BY PETER JONES
A member of the Englewood City Council is being accused by some colleagues of hastening a lawsuit against the city through unethical conversations with the plaintiffs’ attorney and providing misleading or inaccurate information about the council’s intentions.
The conflict stems from a controversial ordinance that plaintiffs say unfairly limits convicted sex offenders to living in a patchwork that constitutes about 1 percent of the city.
According to the lawsuit’s amended filing, Councilmember Laurett Barrentine told attorney Alison Ruttenberg last month that “the chance of the city agreeing to hold off on attempting to enforce the ordinance was extremely unlikely,” implicitly, in part, because of a “significant rift between some of the City Council members and [an] interim city attorney.”
The lawsuit was filed Aug. 18, the same day Barrentine had the alleged phone conversation with Ruttenberg, according to the attorney’s amended court filing.
Councilmember Steve Yates says if the court document is correct, the lawsuit was filed under the false pretense that the council had ruled out an enforcement moratorium while it considered ways to possibly amend the ordinance in question.
“The council had already talked about having a study session to take a look at this ordinance to see if it should stand or we should modify it,” Yates said.
Ruttenberg’s filing does not indicate that Barrentine said the council was opposed in principle to amending the ordinance, only that her own proposal for a temporary moratorium would be “extremely unlikely” to pass council muster.
Although the city attorney publicly advised the council against such action due to liability issues, Yates says the council had not reached any public consensus on the issue.
Councilmember Rick Gillit agrees that Barrentine’s assumptions about council action likely dissuaded Ruttenberg from taking a wait-and-see attitude on the lawsuit.
“We were already talking about discussing the ordinance and possibly changing it. The very next day, we’re hit with a lawsuit,” Gillit said.
At press time, Ruttenberg had not returned a request for comment.
For Barrentine’s part, the councilmember told The Villager that the court filing is incorrect and that her conversation with the plaintiffs’ attorney occurred about a month earlier. When asked about the nature of the conversation and what she may have said to Ruttenberg, Barrentine became irate and ambiguous as to whether any conversation actually took place.
“[Ruttenberg] filed some paperwork that was incorrect. I don’t know how many times I have to say that. There wasn’t [a conversation]. That conversation never happened,” she said before abruptly hanging up the phone.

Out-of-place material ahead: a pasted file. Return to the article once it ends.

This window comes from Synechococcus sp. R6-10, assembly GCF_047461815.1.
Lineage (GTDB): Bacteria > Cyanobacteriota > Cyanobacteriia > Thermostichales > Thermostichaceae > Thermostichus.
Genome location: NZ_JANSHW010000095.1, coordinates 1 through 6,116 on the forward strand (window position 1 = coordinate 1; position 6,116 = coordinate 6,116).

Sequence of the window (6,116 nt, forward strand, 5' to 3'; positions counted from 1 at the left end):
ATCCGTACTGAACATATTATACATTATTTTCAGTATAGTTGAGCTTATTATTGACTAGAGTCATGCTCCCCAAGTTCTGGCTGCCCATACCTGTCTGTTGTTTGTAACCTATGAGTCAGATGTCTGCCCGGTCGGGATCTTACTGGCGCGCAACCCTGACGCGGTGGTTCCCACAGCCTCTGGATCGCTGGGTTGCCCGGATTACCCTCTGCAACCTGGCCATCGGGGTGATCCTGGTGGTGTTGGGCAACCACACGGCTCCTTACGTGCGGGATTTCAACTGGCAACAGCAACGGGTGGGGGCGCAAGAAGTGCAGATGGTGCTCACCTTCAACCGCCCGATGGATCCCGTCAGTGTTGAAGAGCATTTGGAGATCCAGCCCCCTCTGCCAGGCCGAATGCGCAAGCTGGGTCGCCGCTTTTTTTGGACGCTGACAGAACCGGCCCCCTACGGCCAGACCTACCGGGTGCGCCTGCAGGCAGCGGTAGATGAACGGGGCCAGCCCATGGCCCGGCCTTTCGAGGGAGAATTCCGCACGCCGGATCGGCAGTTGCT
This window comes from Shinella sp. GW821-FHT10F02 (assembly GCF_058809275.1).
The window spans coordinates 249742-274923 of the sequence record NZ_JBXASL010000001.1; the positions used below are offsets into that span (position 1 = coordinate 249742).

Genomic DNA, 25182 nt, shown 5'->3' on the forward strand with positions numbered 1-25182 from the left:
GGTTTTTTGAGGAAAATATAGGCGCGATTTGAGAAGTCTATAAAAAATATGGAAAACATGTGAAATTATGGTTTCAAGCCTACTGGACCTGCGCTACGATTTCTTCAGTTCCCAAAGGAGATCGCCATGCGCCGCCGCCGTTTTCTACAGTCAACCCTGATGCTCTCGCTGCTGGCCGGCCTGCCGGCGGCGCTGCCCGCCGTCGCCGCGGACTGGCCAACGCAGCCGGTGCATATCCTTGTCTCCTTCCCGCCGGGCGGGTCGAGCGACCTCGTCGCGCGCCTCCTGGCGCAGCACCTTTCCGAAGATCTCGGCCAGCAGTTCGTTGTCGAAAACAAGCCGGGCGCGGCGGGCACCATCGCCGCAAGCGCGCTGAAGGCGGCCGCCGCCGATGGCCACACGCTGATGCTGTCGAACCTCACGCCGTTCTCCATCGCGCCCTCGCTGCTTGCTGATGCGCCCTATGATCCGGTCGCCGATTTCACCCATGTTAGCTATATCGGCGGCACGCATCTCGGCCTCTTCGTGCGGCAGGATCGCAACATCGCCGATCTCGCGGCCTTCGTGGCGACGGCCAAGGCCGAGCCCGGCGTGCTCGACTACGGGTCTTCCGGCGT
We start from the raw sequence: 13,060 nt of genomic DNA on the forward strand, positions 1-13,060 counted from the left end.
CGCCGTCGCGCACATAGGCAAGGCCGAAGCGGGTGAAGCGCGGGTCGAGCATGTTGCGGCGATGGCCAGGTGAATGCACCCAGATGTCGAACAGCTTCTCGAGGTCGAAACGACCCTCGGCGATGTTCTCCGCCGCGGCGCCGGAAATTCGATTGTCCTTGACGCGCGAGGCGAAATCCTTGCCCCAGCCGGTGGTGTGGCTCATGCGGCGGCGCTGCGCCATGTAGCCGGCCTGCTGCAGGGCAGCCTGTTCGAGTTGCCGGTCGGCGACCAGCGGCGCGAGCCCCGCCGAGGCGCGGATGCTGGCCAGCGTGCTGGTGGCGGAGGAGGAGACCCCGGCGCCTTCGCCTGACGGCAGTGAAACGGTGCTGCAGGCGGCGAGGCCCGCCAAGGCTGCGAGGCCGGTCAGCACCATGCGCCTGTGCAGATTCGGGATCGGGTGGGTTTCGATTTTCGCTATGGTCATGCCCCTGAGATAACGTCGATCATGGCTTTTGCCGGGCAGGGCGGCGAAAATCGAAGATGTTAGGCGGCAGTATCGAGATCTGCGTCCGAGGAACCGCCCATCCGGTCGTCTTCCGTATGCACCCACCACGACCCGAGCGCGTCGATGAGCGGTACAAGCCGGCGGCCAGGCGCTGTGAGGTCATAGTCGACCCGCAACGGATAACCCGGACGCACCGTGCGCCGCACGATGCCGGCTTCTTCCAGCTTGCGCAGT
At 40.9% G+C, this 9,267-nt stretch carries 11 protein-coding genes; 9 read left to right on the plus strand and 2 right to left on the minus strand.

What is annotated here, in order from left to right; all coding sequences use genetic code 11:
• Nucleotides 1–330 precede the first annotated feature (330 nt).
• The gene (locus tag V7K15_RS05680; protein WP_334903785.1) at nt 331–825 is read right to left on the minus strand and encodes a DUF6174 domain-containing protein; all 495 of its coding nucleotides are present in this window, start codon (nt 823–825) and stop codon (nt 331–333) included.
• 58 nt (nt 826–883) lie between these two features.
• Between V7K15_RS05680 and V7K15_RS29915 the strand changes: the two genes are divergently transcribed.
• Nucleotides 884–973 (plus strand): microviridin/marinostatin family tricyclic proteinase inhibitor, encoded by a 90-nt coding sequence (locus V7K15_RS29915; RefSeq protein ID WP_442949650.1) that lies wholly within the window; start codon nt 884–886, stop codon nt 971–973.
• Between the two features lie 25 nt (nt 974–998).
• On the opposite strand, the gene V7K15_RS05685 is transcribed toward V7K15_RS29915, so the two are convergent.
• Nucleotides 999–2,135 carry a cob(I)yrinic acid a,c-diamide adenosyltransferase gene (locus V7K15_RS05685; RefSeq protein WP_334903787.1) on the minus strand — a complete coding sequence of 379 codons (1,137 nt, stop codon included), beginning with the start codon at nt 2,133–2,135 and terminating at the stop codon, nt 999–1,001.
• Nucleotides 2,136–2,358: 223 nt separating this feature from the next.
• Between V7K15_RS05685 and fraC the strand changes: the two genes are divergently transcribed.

Earlier, Barrentine rebutted that if any councilmember were to blame, it would have been Gillit, referencing Brian Brockhausen, the lawsuit’s chef plaintiff and a convicted sex offender living in Englewood near Clayton Elementary School in violation of the ordinance.
“They’re suing the city because Rick Gillit on two occasions went ahead and said he was going to notify the community and send out information on this guy. [Ruttenberg] filed the lawsuit because she believed there were attempts to do vigilante antics,” Barrentine said.
Gillit denies ever making such a threat, insisting Barrentine has grossly misconstrued comments he has made about public interest in the issue.
“I’ve never contacted neighbors. I’ve never written anything on Nextdoor, Facebook—nothing,” he said.
Regardless of when any conversation between Barrentine and Ruttenberg may have happened, Gillit and Yates are certain their colleague inappropriately engaged in what is called “ex parte communications,” or that between parties to a legal proceeding not in the presence of the opposing party or attorney.
“Having ex parte communications with an opposing attorney and giving false information was, in my opinion, the catalyst for them to file that day instead of letting us go through the process and figure out how to potentially work with them,” Yates said.
Gillit says the nature of the conversation is essentially proven in the court filing, which mentions alleged conflicts between unnamed councilmembers and an interim city attorney.
“The only way [Ruttenberg] would know that information is if one of the councilmembers gave it to her,” Gillit said, noting his own limited ability to comment on the matter. “There was a discussion in executive session, which is supposed to be privileged conversation with our attorney.”
Because Barrentine is believed to be the councilmember with the strongest objections to the interim city attorney, it would be theoretically possible—and legal—for her to express those views to others outside executive session. Still, the filing indicates “some of the City Council members [plural]” had a rift with the attorney. Others may have spoken their concerns under the assumption of attorney-client privilege.
Barrentine hung up the phone before such questions could be asked of her.
Although Englewood currently prohibits ex parte communication by councilmembers, the city does not impose punishments for it.
Meanwhile, legal proceedings in Brockhausen v. Englewood continue. On Aug. 30, U.S. District Judge Raymond Moore denied a motion for a temporary restraining order on enforcement of the ordinance, but was to hear evidence this week on a request for a preliminary injunction that would serve the same function.
The 2006 ordinance effectively bans most registered sex offenders from living in Englewood with a set of strict distances between schools, daycare centers and other facilities.
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